TDD is a waste of time… until you use it on a project that matters to you

Photo by Aziz Acharki on Unsplash

It hardly needs to be said that any computer program, except the simplest and least important, needs to be tested. When and how it is to be tested is still a matter of debate, and some hold the opinion that test-driven development (TDD) is a flash in the pan and a waste of time.

Criticisms of TDD include that the methodology emphasizes process over substance. In many demonstrations of TDD, the reader is bored as they see the eventual solution to the example problem coming from miles away.

The examples used to explain TDD by necessity should be easy to implement. Or at least easy to understand.

But they should not be about duplicating something that is already built into the chosen platform, which for this article will be the Java Development Kit.

The example that I will use today is of a function that gives the nth prime number. For example, p(4) = 7, p(25) = 97, p(168) = 997 (see entry A40 in Sloane’s OEIS for more prime numbers).

Do you care about something like that? You might, you might not. It’s nice if you get it to work, but if you try but don’t get it to work, or if you don’t try at all, no one cares. It’s a low stakes situation.

The very first thing you should do is write the test. I personally prefer to write a stub first, which is either a function that returns an obviously wrong value, or a procedure that does nothing at all.

And since you gotta have both test and source to run the tests anyway, it really doesn’t make a difference which one you write first, just as long as the source is something that will fail the first time. Here’s the stub:

And now the test:

For computers, we’re supposed to make everything zero-indexed, most of the time. So, even though 2 is the first prime, it should be the result for index 0, right? I’ll come back to this point later.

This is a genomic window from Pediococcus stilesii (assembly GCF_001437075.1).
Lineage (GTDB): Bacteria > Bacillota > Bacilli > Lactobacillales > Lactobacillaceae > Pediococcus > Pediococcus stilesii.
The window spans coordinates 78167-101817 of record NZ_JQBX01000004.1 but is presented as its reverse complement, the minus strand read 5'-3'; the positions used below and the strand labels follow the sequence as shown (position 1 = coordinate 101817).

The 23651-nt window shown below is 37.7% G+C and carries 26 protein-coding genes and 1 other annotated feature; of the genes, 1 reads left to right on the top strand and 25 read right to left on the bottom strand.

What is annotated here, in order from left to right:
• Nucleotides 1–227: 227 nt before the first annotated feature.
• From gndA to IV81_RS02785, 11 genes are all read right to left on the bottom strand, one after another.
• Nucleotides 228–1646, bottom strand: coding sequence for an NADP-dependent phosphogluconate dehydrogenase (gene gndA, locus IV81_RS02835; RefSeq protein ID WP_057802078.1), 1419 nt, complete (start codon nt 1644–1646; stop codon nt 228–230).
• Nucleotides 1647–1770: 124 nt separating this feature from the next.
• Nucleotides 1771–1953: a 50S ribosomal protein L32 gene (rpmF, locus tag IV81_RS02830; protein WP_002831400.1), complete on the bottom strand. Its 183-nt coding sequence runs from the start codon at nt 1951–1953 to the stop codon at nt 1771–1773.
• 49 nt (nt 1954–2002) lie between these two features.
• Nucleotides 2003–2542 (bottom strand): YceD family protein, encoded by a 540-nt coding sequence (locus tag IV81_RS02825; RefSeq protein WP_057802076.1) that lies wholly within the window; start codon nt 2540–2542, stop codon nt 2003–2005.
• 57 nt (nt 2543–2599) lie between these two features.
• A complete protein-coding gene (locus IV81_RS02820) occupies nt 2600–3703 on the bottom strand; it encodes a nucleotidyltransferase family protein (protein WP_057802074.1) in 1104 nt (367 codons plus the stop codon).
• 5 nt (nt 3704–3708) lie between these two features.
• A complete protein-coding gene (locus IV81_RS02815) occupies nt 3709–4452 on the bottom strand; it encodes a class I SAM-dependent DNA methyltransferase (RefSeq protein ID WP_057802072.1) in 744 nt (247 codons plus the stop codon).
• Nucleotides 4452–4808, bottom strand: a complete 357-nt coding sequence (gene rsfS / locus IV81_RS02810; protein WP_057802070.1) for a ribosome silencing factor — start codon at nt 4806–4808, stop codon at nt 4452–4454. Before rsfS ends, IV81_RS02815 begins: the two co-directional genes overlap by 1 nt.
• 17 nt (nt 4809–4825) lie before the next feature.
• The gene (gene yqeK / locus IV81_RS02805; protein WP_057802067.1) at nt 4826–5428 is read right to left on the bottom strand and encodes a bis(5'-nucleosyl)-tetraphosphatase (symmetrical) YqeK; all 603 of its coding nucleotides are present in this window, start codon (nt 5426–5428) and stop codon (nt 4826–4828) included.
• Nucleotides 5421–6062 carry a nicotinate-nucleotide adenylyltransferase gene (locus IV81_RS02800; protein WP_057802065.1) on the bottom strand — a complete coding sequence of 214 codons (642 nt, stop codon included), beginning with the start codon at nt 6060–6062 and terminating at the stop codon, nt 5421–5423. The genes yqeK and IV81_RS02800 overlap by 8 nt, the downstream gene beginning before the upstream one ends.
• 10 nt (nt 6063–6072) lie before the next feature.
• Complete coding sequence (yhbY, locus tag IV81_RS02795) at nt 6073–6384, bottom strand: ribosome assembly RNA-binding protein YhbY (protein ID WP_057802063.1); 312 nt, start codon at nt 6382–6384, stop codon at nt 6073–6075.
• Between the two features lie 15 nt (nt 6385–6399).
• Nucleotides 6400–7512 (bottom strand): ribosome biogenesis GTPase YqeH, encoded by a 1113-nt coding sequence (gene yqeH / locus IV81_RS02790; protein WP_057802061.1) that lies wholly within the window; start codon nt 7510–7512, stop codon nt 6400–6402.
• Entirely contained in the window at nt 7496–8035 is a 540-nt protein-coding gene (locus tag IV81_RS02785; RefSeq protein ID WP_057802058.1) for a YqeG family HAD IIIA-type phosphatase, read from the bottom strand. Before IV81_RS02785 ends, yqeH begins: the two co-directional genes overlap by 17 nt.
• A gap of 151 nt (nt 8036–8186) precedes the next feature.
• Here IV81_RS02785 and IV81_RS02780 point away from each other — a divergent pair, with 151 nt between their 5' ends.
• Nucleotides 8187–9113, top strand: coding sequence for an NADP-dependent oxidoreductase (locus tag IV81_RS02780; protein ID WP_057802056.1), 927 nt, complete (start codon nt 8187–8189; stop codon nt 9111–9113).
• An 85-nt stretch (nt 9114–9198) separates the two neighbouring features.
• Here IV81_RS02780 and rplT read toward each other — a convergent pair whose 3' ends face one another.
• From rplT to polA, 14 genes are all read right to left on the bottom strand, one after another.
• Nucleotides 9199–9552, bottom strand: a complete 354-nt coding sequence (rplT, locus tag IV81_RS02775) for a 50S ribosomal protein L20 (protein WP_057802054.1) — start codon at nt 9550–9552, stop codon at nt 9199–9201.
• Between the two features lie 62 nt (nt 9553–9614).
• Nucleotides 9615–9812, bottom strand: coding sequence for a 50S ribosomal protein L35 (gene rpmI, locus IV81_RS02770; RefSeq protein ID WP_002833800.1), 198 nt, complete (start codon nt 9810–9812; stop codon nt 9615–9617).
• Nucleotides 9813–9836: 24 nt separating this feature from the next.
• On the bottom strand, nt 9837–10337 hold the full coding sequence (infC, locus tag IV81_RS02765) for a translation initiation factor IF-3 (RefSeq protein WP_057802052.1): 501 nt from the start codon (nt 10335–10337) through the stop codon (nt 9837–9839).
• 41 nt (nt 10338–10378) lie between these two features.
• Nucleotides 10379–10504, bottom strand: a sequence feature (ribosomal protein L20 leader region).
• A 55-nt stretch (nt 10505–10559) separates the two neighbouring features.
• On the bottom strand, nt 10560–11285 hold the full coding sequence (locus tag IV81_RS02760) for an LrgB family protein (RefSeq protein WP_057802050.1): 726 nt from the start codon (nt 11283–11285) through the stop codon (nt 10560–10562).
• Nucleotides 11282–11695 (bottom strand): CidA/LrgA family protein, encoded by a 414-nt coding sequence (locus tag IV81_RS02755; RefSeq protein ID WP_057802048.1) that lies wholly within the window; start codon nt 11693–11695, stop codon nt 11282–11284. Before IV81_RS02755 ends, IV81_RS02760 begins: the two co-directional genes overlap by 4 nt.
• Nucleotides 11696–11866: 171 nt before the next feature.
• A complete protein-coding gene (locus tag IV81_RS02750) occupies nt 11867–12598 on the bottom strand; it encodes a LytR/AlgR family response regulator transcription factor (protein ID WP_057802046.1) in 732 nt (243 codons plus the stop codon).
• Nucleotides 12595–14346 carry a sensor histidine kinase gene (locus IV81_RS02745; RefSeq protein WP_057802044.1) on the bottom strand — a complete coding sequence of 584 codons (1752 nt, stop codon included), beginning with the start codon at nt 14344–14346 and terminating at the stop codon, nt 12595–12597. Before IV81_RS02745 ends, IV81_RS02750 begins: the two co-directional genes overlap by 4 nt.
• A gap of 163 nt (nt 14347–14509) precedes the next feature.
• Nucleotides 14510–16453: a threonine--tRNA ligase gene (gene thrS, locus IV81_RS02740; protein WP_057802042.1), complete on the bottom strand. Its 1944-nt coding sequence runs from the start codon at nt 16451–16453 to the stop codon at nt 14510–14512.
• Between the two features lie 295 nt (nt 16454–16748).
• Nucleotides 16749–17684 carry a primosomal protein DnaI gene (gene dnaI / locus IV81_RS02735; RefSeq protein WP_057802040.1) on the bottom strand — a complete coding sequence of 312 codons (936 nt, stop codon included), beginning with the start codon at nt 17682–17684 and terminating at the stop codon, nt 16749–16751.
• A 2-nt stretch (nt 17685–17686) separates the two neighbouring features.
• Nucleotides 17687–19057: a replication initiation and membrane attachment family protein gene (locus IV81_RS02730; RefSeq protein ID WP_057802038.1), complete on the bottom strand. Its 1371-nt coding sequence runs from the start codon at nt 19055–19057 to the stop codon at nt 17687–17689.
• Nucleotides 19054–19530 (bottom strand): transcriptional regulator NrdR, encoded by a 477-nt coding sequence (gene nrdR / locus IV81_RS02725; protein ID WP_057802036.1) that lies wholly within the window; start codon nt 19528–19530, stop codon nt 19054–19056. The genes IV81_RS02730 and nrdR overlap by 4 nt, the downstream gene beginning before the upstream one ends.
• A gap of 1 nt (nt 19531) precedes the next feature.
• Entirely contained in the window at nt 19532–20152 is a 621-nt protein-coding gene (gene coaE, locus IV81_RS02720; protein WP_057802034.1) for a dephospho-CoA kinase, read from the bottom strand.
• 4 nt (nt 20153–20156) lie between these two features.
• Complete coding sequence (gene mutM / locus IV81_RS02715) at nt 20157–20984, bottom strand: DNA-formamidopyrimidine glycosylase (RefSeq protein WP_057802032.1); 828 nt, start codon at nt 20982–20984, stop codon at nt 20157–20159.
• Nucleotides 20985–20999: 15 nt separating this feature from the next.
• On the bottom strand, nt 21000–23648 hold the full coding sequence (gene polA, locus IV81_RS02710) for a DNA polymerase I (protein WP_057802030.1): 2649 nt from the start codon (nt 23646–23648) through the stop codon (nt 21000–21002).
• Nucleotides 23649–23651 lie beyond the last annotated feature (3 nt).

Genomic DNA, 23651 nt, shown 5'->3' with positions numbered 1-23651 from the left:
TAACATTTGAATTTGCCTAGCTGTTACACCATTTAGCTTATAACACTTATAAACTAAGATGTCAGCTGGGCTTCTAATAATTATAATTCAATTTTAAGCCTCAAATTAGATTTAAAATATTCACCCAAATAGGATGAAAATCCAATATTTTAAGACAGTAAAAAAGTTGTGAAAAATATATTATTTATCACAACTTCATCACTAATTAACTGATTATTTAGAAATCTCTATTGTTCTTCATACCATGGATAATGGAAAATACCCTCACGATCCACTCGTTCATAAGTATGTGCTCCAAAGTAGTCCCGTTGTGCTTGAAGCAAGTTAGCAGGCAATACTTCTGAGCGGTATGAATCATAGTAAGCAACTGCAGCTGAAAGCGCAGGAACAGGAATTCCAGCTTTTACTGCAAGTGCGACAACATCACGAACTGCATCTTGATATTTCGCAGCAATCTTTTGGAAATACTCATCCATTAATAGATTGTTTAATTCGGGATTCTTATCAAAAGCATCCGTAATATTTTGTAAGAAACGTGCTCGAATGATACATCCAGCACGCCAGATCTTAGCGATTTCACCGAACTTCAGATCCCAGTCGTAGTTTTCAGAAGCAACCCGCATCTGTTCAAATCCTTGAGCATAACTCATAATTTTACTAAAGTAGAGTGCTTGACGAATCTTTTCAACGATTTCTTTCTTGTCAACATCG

The easiest way to make the test pass is to have nthPrime() just return 2.

The test should now pass. The TDD skeptics are probably rolling their eyes right now. The next test is very similar:

We can actually hold off writing the actual implementation of nthPrime() just a tad longer.

Actually, we could keep this game going longer still. But you get the idea. This is the sort of thing the TDD skeptics point to in their criticism.

I don’t like having one test for a single prime, and here we have two tests that each deal with a single prime. I think a test shouldn’t be for just one prime, unless that prime is for some reason special to our implementation. Like these next two tests:

Quick note: Integer.MAX_VALUE is the largest signed 32-bit prime. It’s a Mersenne prime that was known to Euler back in 1772, though Euler most likely did not know or care that it’s the 105,097,565th prime.

The easiest way to make testNthPrimeLargest32BitPrime() pass is to simply have nthPrime() check if index == 105097564, and if it is, return Integer.MAX_VALUE, otherwise return index + 2. Thus we postpone actually implementing nthPrime() longer still.

I would like testNthPrimeBeyondRange() better if it came up with a random int greater than 105,097,564.

But what I would like even more is a test that checks a group of consecutive primes, like say, a hundred consecutive primes just shy of 10,000.